Archive for the 'Design' Category

Edit and Amplify

This month’s Fast Company magazine cover story… A very interesting article about Nike CEO (and former star designer) Mark Parker. Certainly worth reading.

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Architects Can Learn Much from Other Industries

What can we learn from other industries to make the traditional architectural and construction processes better?

Hospitals are filled with checklists and other systems to make sure that every step of a procedure is done correctly. NASCAR racing teams also use checklists and directives from multiple layers of team members, each with their own specialty. Toyota uses their Product Development System, also known as Lean Manufacturing, to make every subsequent product better than the last.

At Fivecat Studio, we are developing a Project Manual, filled with checklists, that will make every design process more efficient and will assure that every project is well built.

What are you doing to be more efficient? What systems are you implementing to be sure your clients are happy? Are you learning from other industries?

Please share…

The Process of Architecture?

At Fivecat Studio, our process of delivering architectural services includes a very highly developed set of construction documents. Every possible decision is made. Every product is specified. Every fixture is scheduled, ready for purchasing.

Our intent is to obtain very competitive bids from general contractors, minimize change orders and reduce construction time by eliminating delays caused by slow or incomplete decisions. Most of the time, this focus on detail pays off in an appreciative client and a healthy relationship with the construction team.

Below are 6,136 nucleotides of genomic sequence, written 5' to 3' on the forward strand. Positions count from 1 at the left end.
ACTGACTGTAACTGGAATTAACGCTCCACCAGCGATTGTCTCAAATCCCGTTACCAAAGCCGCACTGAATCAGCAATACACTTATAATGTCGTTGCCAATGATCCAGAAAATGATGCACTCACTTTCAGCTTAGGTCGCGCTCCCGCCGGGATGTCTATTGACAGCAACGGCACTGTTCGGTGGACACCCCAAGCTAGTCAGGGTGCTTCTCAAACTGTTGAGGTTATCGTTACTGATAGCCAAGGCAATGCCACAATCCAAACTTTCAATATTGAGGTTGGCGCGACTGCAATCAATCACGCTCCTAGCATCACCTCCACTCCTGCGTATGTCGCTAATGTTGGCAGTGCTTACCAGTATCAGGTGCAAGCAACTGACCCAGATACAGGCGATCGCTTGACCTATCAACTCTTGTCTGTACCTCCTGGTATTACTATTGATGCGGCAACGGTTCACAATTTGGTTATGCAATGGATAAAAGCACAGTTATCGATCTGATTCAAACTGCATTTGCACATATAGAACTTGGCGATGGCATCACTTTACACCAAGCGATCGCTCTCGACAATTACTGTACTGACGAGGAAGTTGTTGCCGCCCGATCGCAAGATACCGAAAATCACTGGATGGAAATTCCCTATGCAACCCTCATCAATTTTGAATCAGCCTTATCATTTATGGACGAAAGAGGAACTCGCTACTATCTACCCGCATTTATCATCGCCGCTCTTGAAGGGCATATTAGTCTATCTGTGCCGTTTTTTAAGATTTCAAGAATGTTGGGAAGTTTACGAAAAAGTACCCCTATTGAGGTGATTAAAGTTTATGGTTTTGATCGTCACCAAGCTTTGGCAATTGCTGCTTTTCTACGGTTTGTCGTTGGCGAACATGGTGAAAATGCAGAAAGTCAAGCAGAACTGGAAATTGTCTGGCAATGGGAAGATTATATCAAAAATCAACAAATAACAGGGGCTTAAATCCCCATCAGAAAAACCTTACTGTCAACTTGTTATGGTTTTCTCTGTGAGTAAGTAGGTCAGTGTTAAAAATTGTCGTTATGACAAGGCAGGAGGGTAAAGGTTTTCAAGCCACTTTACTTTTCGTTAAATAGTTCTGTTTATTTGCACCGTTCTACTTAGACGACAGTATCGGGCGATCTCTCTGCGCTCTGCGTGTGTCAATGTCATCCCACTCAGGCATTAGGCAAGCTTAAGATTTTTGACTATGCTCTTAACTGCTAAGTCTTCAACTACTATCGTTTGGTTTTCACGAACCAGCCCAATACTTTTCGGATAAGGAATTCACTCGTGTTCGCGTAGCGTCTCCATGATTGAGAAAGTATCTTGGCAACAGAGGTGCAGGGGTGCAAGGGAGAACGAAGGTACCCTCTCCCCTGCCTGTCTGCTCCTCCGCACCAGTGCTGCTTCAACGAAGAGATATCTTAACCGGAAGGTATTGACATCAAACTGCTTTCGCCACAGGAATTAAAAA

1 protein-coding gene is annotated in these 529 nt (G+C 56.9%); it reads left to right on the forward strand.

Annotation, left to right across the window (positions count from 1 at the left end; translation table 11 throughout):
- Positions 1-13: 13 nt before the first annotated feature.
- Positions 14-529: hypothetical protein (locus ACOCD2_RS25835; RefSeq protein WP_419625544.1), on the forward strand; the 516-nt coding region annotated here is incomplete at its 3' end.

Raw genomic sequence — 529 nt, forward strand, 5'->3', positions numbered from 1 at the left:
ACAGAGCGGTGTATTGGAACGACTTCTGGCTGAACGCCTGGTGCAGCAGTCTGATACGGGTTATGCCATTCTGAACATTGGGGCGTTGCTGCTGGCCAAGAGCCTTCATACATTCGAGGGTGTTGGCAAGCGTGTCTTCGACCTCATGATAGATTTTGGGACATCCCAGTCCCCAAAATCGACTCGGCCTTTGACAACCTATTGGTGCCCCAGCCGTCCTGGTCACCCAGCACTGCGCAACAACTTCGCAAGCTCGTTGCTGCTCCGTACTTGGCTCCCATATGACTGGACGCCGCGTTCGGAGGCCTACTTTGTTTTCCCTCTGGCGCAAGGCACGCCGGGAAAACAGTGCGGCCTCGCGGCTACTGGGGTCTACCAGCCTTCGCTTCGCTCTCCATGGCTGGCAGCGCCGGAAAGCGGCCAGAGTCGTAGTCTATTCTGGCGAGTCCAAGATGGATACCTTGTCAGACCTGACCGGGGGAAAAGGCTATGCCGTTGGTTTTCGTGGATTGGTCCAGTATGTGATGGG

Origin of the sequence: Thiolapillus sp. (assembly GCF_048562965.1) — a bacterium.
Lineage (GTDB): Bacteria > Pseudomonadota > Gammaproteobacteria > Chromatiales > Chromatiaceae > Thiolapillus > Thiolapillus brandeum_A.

Sometimes though, when the well developed design and thoughtful decisions are second-guessed, changes are made during construction. A tight construction schedule does not allow for a fully developed and scoped out process of decision making. Sometimes this leads to a “snow ball effect” of interrelated elements requiring modification. The desired time or money saved by the change is, many times, counteracted by the additional time and money required to handle the unexpected consequences of the innocent (or not so innocent) change.

So, here is my question to you, the Entrepreneur Architect. What does your process look like?

Do you prepare detailed, highly developed drawing sets for construction? Or, are you a member of the camp that believes the preparation of a basic set of “guideline” drawings are better, with the details and design decisions determined during construction, in the field?

Which process makes for happier clients? Which process makes for a most efficient construction schedule? Which process is most profitable for the architect?

Please share. I would love to read your thoughts…

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Building Design that Builds Businesses

Building Design that Builds Businesses – BusinessWeek.

BusinessWeek magazine announced the winners of their annual BusinessWeek/Architectural Record Awards this week. Of all the awards programs, this one is one of my favorites. I appreciate the promotion that great architecture helps build great businesses.